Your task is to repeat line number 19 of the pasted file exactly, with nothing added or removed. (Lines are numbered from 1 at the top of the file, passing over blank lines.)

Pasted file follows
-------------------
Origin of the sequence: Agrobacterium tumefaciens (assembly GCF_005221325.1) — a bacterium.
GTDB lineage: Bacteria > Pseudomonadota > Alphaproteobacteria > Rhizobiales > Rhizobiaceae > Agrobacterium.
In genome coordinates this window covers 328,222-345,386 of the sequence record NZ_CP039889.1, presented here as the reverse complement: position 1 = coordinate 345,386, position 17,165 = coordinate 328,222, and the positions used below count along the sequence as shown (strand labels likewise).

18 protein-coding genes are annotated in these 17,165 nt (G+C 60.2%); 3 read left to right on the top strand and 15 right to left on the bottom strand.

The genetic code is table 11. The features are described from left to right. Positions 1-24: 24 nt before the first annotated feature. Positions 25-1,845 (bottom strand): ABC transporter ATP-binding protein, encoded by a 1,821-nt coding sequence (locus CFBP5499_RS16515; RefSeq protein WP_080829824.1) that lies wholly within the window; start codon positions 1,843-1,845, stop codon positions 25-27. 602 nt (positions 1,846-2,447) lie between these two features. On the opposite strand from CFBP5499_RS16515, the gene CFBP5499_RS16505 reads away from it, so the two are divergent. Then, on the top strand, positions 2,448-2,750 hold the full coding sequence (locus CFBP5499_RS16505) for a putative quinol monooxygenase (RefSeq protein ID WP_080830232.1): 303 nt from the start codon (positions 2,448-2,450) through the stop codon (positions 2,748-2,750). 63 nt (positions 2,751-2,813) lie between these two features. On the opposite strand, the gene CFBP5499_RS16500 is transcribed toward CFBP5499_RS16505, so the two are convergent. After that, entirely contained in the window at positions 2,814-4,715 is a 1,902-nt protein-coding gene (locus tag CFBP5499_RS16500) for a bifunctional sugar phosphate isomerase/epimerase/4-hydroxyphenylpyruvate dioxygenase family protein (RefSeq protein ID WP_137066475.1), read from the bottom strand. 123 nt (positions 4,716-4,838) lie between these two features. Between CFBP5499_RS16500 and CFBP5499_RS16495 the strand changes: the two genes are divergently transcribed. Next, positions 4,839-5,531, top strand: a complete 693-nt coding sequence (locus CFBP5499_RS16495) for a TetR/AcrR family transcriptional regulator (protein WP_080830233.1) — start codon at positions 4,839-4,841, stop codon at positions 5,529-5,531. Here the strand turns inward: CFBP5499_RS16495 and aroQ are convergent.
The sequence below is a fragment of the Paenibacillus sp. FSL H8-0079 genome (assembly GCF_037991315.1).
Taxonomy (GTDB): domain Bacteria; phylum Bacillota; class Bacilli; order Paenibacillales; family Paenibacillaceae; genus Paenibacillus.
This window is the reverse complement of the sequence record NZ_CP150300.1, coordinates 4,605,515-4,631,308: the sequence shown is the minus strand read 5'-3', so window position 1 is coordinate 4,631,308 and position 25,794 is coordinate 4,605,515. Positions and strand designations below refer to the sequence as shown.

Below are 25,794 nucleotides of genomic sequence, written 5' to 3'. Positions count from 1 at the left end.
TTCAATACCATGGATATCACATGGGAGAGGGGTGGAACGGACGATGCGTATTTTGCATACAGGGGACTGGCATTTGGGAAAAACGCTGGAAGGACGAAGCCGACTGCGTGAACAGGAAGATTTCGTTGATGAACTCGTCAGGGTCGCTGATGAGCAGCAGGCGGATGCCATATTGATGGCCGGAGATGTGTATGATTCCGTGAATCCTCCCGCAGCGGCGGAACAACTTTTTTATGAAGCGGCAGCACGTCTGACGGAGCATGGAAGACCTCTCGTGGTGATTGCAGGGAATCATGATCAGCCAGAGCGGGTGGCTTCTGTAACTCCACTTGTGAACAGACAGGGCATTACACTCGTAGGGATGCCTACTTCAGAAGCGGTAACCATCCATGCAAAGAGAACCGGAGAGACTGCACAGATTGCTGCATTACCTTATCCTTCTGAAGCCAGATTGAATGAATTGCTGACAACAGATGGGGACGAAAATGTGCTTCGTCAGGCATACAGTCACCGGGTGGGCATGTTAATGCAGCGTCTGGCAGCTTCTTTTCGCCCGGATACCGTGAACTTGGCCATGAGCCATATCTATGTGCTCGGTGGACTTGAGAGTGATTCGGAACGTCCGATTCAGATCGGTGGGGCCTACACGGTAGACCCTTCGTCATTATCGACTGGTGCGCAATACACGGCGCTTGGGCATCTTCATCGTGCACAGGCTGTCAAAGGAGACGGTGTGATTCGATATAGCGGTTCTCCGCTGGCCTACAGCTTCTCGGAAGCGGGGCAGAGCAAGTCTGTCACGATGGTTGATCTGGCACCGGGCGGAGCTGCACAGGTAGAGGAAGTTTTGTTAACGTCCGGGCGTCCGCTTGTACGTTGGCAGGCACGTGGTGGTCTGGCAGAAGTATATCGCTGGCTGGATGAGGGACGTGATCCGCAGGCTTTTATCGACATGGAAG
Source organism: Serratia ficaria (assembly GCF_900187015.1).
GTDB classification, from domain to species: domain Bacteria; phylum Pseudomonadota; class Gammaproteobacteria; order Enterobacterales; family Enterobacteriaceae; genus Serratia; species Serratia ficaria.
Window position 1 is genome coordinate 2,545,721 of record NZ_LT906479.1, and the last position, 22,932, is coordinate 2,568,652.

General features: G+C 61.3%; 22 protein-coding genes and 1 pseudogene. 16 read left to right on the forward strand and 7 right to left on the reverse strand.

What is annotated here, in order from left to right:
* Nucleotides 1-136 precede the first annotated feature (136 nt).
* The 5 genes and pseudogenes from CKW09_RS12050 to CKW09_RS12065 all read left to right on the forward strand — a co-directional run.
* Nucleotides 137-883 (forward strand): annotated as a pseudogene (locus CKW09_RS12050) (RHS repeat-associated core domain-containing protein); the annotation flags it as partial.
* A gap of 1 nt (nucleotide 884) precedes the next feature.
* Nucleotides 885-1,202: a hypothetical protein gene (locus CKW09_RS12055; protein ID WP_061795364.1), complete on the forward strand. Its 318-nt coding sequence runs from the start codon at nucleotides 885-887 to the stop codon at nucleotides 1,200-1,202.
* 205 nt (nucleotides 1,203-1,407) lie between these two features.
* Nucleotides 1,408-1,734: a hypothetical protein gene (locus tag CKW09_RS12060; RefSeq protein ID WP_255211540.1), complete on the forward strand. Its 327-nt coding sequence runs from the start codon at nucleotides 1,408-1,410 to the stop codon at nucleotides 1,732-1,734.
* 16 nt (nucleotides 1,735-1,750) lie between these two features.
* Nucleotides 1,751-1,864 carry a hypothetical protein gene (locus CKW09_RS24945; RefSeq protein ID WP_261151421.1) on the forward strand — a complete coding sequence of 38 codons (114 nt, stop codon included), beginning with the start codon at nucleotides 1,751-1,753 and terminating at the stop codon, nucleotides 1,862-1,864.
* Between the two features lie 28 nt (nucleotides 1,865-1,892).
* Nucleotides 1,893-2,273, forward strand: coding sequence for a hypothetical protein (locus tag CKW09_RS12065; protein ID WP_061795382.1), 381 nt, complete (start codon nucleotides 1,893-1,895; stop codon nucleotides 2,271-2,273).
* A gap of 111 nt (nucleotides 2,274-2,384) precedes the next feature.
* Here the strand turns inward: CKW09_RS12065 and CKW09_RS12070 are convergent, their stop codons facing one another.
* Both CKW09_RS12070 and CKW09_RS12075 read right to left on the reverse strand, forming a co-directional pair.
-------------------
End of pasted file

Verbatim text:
* A gap of 1 nt (nucleotide 884) precedes the next feature.